THE CASTLE (1968)
aka Das Schloss
Article 3864 by Dave Sindelar
Viewing Date: 3-4-2012
Posting Date: 3-13-2012
Directed by Rudolf Noelte
Featuring Maximilian Schell, Cordula Trantow, Trudik Daniel
Country: West Germany
What it is: Kafkaesque frustration
A land surveyor arrives in a small village only to discover he is not wanted or needed, and that his presence disrupts the routine of the village. He becomes obsessed with speaking to an elusive official of the castle that presides over the town.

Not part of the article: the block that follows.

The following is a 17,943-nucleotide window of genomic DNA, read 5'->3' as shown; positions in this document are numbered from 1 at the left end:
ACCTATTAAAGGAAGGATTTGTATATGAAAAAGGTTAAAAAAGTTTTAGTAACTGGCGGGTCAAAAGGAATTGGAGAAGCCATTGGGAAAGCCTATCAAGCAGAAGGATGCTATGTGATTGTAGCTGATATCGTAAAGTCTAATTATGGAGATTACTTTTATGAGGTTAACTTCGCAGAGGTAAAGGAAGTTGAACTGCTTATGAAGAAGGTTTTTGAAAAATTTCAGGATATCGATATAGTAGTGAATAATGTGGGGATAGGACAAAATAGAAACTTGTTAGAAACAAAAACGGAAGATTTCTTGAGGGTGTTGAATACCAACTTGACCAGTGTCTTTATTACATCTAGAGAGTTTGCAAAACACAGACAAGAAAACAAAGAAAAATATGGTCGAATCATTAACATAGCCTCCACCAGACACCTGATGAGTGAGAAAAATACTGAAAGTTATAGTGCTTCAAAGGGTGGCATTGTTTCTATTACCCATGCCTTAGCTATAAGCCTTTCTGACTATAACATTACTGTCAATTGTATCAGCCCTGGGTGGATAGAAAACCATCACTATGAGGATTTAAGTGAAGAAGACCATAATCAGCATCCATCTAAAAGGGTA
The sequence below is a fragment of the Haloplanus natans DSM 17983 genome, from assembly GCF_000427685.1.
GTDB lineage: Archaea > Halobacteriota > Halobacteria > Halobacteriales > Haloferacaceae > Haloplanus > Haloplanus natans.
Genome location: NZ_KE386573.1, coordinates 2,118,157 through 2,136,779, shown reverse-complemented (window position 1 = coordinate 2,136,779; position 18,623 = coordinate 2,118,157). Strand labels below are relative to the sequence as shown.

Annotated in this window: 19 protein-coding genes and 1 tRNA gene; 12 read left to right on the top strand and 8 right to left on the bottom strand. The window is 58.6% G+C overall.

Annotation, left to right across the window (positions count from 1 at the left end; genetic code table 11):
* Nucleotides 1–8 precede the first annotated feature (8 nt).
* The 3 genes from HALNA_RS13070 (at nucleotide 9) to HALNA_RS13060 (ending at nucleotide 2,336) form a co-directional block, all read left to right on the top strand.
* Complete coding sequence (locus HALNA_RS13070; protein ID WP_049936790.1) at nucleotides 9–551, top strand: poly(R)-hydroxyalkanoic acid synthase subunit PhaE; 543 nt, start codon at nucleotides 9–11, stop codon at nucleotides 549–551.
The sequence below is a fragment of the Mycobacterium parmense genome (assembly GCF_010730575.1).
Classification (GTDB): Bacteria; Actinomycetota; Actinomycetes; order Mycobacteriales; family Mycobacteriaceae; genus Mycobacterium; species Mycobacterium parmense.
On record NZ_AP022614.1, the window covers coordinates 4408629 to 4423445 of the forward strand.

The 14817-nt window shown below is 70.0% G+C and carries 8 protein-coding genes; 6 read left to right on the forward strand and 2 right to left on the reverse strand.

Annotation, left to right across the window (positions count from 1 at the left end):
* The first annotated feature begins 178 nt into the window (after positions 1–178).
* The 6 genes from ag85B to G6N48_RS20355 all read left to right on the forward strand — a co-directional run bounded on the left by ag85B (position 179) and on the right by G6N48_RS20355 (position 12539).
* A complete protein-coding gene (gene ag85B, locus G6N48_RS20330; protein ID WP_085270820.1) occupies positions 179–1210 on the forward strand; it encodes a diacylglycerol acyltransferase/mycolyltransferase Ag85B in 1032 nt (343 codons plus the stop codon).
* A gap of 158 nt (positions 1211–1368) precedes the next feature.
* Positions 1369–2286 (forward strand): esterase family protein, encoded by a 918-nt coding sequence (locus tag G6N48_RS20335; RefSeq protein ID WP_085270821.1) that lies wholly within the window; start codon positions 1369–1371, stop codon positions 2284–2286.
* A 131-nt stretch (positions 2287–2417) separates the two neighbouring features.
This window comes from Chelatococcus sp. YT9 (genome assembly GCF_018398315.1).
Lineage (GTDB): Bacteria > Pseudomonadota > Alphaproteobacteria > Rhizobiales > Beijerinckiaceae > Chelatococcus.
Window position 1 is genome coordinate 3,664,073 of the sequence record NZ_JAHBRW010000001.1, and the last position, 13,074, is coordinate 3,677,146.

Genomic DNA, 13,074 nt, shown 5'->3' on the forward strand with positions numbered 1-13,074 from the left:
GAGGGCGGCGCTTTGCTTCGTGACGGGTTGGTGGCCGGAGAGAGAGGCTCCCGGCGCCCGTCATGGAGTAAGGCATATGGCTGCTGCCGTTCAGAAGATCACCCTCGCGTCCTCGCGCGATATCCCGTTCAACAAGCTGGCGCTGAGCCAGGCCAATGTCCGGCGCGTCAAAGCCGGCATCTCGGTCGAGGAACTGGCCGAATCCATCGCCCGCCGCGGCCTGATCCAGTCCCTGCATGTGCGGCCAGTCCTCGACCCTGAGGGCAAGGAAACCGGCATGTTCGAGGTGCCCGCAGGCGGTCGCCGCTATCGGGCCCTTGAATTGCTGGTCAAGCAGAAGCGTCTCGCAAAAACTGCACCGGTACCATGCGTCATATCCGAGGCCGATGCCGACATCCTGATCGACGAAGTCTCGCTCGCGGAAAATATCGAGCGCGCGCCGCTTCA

I think part of the trick to enjoying Kafka is to know that you’re dealing with Kafka, which is to say, that you’re dealing with mysteries with no solutions and labyrinths with no exits. The movie is a fantasy because it can’t be anything else, though it could also be seen as a horror movie in the sense that it presents a very specific type of nightmare, one in which we are trapped in a world in which we don’t know the rules and our efforts to understand them just makes them seem more impenetrable. Personally, I’ve always suspected there’s something profoundly comic about his work, in much the same way that the work of Chekhov is, and like Chekhov, he is often played more for heavy drama. I also suspect that being a protagonist in a Kafka drama was not unlike being trapped into a game of fizzbin and never realizing it. Maybe that’s the reason I think the main flaw of this movie is that it’s just too glum; I think that the makers of the movie had about as much of a sense of humor as the character of the land surveyor. But then, if the land surveyor had had a sense of humor, he wouldn’t have been a Kafka protagonist, would he? Actually, I find Kafka fascinating, but he is an acquired taste.